DATELINE: Disturbing 9-11 Documentary
Many documentaries have come and gone about the horrific nightmare known as 9/11. Many we have simply skipped, avoided, refused to see, owing to its never-ending pain, its exhausting memory of a terrible day.
We deeply regret we chose to watch The Falling Man movie for reasons entirely personal. We cannot undo our decision, much as we may want.
Another in a long-line of disaster documentaries, this film drives home the horror: it is about one photo that shocked the world—and was censored from our consciousness for years thereafter.
The image of a man diving out of the 106th floor of Windows on the World restaurant made people angry like everything else on that day. Media chose not to show it for years thereafter.
This reverential movie, for those who can tolerate it, remains completely dedicated to the single horrific iconography, its emblematic importance, and an attempt to identify the individual who jumped (one of many).
We learn the New York City coroner’s office refuses to use that designation, “jumper.” In their eyes, people falling out of the World Trade Center were blow out by impact, were pushed, or fell by accident.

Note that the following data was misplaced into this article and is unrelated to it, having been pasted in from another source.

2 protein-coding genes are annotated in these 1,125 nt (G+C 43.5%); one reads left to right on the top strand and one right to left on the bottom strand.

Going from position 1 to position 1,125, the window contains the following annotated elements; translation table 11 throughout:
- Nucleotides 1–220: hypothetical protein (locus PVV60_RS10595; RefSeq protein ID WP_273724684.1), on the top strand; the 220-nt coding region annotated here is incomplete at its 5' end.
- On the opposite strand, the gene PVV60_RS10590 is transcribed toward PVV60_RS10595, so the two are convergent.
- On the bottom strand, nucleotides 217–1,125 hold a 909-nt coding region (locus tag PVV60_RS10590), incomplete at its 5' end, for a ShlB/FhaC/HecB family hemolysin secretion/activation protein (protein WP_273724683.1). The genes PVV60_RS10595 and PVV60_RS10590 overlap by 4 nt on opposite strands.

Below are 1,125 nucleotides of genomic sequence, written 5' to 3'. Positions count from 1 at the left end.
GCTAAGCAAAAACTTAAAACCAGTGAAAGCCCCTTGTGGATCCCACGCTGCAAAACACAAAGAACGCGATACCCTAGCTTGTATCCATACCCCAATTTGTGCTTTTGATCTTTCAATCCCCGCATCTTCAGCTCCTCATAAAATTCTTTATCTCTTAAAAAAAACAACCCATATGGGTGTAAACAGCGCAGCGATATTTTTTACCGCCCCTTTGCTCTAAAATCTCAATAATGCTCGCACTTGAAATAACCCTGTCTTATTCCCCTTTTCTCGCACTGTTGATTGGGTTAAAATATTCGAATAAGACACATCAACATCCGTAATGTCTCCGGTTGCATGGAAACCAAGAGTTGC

This movie will show you the image of the head-first dive, of one man frozen in time, half-way down the side of the WTC. It will show the image what seems 100 times in the course of an hour, and even uncover five or six other images of his descent, and even a close-up video version, showing his white shirt ripped away by the wind speed to reveal a yellow T-shirt.
Why? Well, they do finally have families whose relative likely was in the picture agree to look at the image—and one Latino family realizes to great relief that it is not their father, Norbert, a pastry chef, after all their heart-ache for more than a decade. They had never had the stomach to identify the man in the image until this movie. They realize it is someone else.
We will not show you that image in this blog, but it is available on the Internet.
The film discovers the likely identity of the jumper—and rationalizes that the entire film is meant, like a tomb for the Unknown Soldier, to represent all of a nation’s pain.
Like a proverbial train wreck, you cannot stop looking. The entire nightmare image will be ingrained on your brain forever.
You should think long and hard before watching this film. We cannot tell you not to watch.
We admire anyone who had the guts to jump.
We lost a former favorite student from our college teaching career on that fateful day. Peter Fry was likely up in the top-floor restaurant that morning having breakfast, and hearing about the conditions he suffered, even if he did not jump, is something we can never ‘un-see’ in our mind.
This open wound will never heal for those who lived through that hideous disaster. For the rest of the world, it is now simply history.